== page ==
2 Guys/2 Gals – More Memoirs
I’ve been intrigued by Ice-T ever since I heard him interviewed on National Public Radio’s “Fresh Air” several years ago. By any reasonable expectation, he should have been either in jail or dead, but instead he’s a successful and established actor. Born Tracy Morrow in New Jersey, his parents both died of heart attacks when he was young. He was then sent to live with his inattentive aunt in LA. He turned to crime, fathered a child before he was out of high school, joined the army, and then returned to LA then to become involved in gangs and big-time crime. For some reason—common sense? Good self-image? — he turned his life around. He’s written a straightforward memoir: Ice, a Memoir of Gangster Life and Redemption: from South Central to Hollywood. He comes across as quite likeable and down-to-earth.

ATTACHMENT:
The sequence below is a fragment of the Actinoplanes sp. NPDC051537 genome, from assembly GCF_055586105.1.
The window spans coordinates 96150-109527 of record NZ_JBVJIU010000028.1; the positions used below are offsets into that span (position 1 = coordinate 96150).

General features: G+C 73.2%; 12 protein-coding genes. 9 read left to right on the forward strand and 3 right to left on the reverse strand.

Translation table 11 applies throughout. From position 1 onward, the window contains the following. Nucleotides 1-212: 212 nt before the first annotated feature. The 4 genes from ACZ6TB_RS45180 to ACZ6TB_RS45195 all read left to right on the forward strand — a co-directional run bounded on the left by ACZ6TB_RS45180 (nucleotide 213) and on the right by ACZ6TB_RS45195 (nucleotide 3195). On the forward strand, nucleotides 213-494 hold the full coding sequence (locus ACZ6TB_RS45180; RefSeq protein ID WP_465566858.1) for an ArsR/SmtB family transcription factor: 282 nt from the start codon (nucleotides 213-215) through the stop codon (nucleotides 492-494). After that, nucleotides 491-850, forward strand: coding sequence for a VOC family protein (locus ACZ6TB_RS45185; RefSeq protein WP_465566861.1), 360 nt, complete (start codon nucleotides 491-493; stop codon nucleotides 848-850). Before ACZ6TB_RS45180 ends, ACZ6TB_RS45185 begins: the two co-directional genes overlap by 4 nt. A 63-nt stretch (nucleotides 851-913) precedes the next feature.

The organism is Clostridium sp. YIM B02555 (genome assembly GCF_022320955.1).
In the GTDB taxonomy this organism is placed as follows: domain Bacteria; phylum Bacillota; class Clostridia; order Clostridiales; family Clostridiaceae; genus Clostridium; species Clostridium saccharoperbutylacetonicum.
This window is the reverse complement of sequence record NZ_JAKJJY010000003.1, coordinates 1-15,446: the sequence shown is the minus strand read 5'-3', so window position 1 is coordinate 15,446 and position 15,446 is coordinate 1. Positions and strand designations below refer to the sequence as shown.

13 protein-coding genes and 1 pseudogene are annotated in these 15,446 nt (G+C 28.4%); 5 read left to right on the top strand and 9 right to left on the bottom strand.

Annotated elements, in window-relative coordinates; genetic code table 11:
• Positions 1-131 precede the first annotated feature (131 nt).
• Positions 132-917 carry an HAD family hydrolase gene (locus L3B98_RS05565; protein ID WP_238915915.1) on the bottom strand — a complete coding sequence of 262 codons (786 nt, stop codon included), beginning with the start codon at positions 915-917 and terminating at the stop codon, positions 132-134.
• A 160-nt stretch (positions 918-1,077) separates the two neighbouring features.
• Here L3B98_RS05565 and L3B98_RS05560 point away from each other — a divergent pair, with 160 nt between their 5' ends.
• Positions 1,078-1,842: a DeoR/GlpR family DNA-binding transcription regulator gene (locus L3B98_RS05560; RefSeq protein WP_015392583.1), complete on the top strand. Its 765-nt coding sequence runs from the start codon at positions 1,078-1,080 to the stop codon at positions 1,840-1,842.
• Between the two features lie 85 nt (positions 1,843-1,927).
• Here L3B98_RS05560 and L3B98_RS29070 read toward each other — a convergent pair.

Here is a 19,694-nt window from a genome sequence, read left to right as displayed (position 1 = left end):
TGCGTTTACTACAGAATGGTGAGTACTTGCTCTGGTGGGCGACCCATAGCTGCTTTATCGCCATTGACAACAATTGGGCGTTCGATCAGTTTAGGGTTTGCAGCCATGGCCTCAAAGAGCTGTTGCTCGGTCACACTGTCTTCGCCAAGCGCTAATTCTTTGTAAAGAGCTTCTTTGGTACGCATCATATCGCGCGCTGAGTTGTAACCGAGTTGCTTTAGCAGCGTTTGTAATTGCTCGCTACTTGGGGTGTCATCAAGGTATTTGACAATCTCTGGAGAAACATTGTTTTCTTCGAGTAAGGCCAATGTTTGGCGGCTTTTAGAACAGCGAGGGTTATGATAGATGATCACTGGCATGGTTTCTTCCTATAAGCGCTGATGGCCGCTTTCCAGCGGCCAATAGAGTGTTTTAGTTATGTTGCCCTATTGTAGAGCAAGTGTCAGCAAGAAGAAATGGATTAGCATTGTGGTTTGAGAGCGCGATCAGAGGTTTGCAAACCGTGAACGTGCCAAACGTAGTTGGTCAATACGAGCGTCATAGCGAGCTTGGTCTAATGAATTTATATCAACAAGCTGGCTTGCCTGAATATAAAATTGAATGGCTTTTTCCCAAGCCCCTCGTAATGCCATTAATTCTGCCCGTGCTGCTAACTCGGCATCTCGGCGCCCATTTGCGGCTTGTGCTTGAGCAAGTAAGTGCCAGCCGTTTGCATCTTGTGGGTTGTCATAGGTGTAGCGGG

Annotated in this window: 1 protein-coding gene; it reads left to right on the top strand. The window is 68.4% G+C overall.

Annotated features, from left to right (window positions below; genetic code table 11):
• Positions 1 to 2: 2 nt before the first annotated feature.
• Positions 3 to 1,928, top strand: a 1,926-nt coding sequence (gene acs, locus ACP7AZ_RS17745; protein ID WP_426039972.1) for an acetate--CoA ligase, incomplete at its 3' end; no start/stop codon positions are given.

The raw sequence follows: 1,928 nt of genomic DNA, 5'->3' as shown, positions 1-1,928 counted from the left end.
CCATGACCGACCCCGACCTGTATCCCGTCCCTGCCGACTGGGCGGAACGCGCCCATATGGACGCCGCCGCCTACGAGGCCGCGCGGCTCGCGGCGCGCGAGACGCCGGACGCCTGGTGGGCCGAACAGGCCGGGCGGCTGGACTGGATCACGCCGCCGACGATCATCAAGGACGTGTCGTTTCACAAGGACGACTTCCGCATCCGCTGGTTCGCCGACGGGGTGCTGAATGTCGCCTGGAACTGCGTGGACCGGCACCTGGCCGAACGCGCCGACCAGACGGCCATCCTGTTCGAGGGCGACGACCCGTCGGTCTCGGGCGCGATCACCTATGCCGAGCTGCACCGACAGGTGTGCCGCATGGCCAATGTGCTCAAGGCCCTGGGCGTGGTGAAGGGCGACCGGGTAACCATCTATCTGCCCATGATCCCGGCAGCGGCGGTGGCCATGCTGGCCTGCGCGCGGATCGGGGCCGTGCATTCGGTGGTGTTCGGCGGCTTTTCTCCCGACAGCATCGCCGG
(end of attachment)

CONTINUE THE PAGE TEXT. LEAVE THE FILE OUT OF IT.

Another memoir about a very different struggle is Just Like Someone without Mental Illness Only More So by Mark Vonnegut, son of author Kurt Vonnegut. Like Ice-T, Mark Vonnegut is very much a survivor. His challenge is schizophrenia; he relates his episodes of psychoses and resulting hospitalizations in an understated and funny way.
I loved Let’s Take the Long Way Home: a Memoir of Friendship by Gail Caldwell—it’s a sad and emotional book about Gail Caldwell’s friend Caroline Knapp and their enviably open and honest friendship. Of the many traits they shared, their love of dogs is central to this relationship—the title refers to prolonging their time spent together while dog-walking. Reading this book lead me to Caroline Knapp’s own narrative Drinking, a Love Story about her life as an alcoholic (before she met Gail Caldwell)—recovering from alcoholism was another experience that they had in common.
All four of these authors have had difficult lives, but their openness and willingness to confide in readers, their spirit, and their accessibility make them seem like friends by the end of the books.
~ Joyce MacDonald